Excerpt from From Dawn To Decadence by Jacques Barzun, plus links to reviews, author biography & more

Summary |  Excerpt |  Reviews |  Readalikes |  Genres & Themes |  Author Bio

From Dawn To Decadence

500 Years of Western Cultural Life, 1500 to the Present

by Jacques Barzun

From Dawn To Decadence
  • Critics' Opinion:

    Readers' Opinion:

  • First Published:
    May 2000, 896 pages
    May 2001, 896 pages

  • Rate this book

Buy This Book

About this Book

Print Excerpt

Many of the Protestant tracts were illustrated with woodcuts, by Cranach, Dürer, and other leading artists, which helped propaganda by attracting the illiterate: their friends read them the text. No longer always in Latin for clerics only, but in one of the common tongues, the 16C literature of biblical argument and foul invective began what we now call the popularization of ideas through the first of the mass media.

Some notion of the force wielded by this new artifact, "the book," may be gathered from the estimate that by the first year of the 16C, 40,000 separate editions of all kinds of works had been issued - roughly nine million volumes from more than a hundred presses. During the Protestant struggle some towns had half a dozen firms working day and night, their messengers leaving every few hours with batches of sheets under their cloaks, the ink hardly dry, for delivery to safe distributors - the first underground press. [The book to browse in is: The Coming of the Book by Lucien Febvre and Jean Martin.]

If Luther had no thought of setting off a revolution, what was his aim? He "only wanted to elicit the truth about the sacrament of penance." An innocent question, but timely, because of the current sale of "indulgences." These were a sort of certified check drawn by the pope on the "treasury of merit accumulated by the saints." In popular belief, buying one enabled the holder to finesse penance and shorten his or her time in Purgatory -- or that of a friend or relative. Luther wanted to know whether any substitute for true remorse and active penance could be bought in the open market. He thought the only treasure of the church was the gospel.

Many besides Luther had felt true piety and wanted to worship sincerely, not buy their way into heaven. One form of awakened faith was significantly called devotio moderna. The formation of groups like the Brothers of the Common Life, the founding of new grammar schools, works such as The Imitation of Christ by Thomas A Kempis, and the spontaneous attitude of ordinary folk showed that the work of earlier reformers was bearing fruit.

These reformers had been many. From Wycliff in 14th-century England to John Huss in Bohemia in the 15th, heroic attempts had been made to "go back to the primitive church," the humble early Christians, whose only church was their elected overseers. For them the gospel had been enough and so it should still be.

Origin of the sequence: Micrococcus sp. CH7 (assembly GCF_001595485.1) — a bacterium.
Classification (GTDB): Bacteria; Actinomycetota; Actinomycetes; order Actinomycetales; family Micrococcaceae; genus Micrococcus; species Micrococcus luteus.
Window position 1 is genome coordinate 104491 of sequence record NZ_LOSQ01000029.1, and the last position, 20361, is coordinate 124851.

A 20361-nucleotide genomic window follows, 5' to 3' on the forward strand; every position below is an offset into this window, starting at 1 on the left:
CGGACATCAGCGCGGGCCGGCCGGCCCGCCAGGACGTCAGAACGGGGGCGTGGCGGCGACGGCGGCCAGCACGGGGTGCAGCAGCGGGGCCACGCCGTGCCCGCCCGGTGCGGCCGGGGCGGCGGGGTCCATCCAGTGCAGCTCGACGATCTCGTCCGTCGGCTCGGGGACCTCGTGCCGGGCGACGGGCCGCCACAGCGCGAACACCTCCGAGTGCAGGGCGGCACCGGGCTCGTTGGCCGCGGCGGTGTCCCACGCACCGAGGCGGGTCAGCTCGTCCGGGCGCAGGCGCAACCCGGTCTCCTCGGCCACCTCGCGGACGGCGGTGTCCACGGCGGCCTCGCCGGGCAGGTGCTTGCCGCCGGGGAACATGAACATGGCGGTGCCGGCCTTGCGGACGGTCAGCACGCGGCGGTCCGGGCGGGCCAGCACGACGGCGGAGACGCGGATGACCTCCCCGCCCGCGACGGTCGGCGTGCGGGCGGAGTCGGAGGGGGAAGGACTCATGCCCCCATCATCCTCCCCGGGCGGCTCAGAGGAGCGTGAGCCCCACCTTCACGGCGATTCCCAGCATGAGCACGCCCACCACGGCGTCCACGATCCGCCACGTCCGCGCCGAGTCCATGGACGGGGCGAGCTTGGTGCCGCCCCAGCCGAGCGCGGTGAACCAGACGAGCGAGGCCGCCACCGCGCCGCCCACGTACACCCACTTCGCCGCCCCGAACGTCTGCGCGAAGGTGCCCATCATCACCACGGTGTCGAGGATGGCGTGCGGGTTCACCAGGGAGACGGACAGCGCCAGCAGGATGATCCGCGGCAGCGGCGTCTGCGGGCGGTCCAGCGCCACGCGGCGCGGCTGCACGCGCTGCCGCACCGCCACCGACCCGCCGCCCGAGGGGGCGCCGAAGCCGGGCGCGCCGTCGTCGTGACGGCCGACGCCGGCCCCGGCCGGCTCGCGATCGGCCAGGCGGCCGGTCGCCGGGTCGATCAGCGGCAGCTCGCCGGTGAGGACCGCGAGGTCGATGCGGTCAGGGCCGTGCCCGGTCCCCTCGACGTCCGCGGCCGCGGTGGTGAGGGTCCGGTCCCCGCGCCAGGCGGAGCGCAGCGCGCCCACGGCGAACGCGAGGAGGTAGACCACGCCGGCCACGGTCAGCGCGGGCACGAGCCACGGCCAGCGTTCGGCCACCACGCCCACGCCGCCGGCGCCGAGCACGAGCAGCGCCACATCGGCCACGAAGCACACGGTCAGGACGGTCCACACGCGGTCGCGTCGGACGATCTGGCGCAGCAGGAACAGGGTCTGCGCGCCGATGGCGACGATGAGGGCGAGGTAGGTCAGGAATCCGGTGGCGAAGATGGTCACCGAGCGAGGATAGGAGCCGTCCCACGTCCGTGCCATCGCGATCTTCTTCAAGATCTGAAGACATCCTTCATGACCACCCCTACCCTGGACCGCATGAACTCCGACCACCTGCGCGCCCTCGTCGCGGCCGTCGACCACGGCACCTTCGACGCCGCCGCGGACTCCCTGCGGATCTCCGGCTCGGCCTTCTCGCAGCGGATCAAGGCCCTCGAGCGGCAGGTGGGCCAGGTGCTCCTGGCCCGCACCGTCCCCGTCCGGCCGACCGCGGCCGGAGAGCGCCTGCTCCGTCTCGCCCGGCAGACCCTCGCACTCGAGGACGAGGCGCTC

• 1
  • 2

Copyright © 1999 by Jacques Barzun. All rights reserved. Published by permission of the publisher, Harper Collins. This excerpt, or any parts thereof, may not be reproduced in any form without permission.

Membership Advantages
  • Reviews
  • "Beyond the Book" backstories
  • Free books to read and review (US only)
  • Find books by time period, setting & theme
  • Read-alike suggestions by book and author
  • Book club discussions
  • and much more!
  • Just $10 for 3 months or $35 for a year
  • More about membership!

Support BookBrowse

Become a Member
and discover your next great read!

Join Today!

Editor's Choice

  • Book Jacket
    Auntie Poldi and the Sicilian Lions
    by Mario Giordano
    Munich matron and self-described worldly sophisticate, Isolde Oberreiter, has decided to retire to a...
  • Book Jacket: Of Arms and Artists
    Of Arms and Artists
    by Paul Staiti
    In the late eighteenth-century, the United States of America was still an emerging country, ...
  • Book Jacket: So Say the Fallen
    So Say the Fallen
    by Stuart Neville
    Noir crime fiction – Raymond Chandler, Dashiell Hammett anyone? – is an American invention...
Book Discussions
Book Jacket
The Bone Tree
by Greg Iles

An epic trilogy of blood and race, family and justice.

About the book
Join the discussion!

First Impressions

  • Book Jacket

    Les Parisiennes
    by Anne Sebba

    How the women of Paris lived, loved, and died under Nazi occupation.

    Read Member Reviews

  • Book Jacket

    The Next
    by Stephanie Gangi

    Fast-paced, wickedly observant, and haunting in the best sense of the word.

    Read Member Reviews

  • Book Jacket

    The Comet Seekers
    by Helen Sedgwick

    A magical, intoxicating debut novel, both intimate and epic.

    Read Member Reviews

Win this book!
Win The World of Poldark

Win the book & DVD

Enter to win The World of Poldark and the full first series on DVD.


Word Play

Solve this clue:

One S D N M A S

and be entered to win..

Books that     

 & enlighten

Visitors can view some of BookBrowse for free. Full access is for members only.

Join Today!

Your guide toexceptional          books

BookBrowse seeks out and recommends books that we believe to be best in class. Books that will whisk you to faraway places and times, that will expand your mind and challenge you -- the kinds of books you just can't wait to tell your friends about.


Free Weekly Newsletter

Keep up with what's happening in the world of books:
Reviews, previews, interviews and more!

Spam Free: Your email is never shared with anyone; opt out any time.